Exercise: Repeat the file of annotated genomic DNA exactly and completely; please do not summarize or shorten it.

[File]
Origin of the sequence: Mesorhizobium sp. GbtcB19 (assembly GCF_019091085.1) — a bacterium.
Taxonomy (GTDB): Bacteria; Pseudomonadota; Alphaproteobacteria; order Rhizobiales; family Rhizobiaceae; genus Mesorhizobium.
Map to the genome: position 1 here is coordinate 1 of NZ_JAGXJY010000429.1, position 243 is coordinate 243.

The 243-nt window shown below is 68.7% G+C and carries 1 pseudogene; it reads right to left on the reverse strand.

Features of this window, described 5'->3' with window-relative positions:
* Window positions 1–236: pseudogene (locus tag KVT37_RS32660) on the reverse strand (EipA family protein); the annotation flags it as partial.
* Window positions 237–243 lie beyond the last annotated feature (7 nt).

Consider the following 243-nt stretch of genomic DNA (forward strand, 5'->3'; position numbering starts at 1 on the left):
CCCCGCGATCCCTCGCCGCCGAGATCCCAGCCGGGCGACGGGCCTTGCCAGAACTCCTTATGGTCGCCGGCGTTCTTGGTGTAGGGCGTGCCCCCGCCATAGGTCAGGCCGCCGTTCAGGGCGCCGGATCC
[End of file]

Origin of the sequence: Mesorhizobium sp. GbtcB19 (assembly GCF_019091085.1) — a bacterium.
Taxonomy (GTDB): Bacteria; Pseudomonadota; Alphaproteobacteria; order Rhizobiales; family Rhizobiaceae; genus Mesorhizobium.
Map to the genome: position 1 here is coordinate 1 of NZ_JAGXJY010000429.1, position 243 is coordinate 243.

The 243-nt window shown below is 68.7% G+C and carries 1 pseudogene; it reads right to left on the reverse strand.

Features of this window, described 5'->3' with window-relative positions:
* Window positions 1–236: pseudogene (locus tag KVT37_RS32660) on the reverse strand (EipA family protein); the annotation flags it as partial.
* Window positions 237–243 lie beyond the last annotated feature (7 nt).

Consider the following 243-nt stretch of genomic DNA (forward strand, 5'->3'; position numbering starts at 1 on the left):
CCCCGCGATCCCTCGCCGCCGAGATCCCAGCCGGGCGACGGGCCTTGCCAGAACTCCTTATGGTCGCCGGCGTTCTTGGTGTAGGGCGTGCCCCCGCCATAGGTCAGGCCGCCGTTCAGGGCGCCGGATCC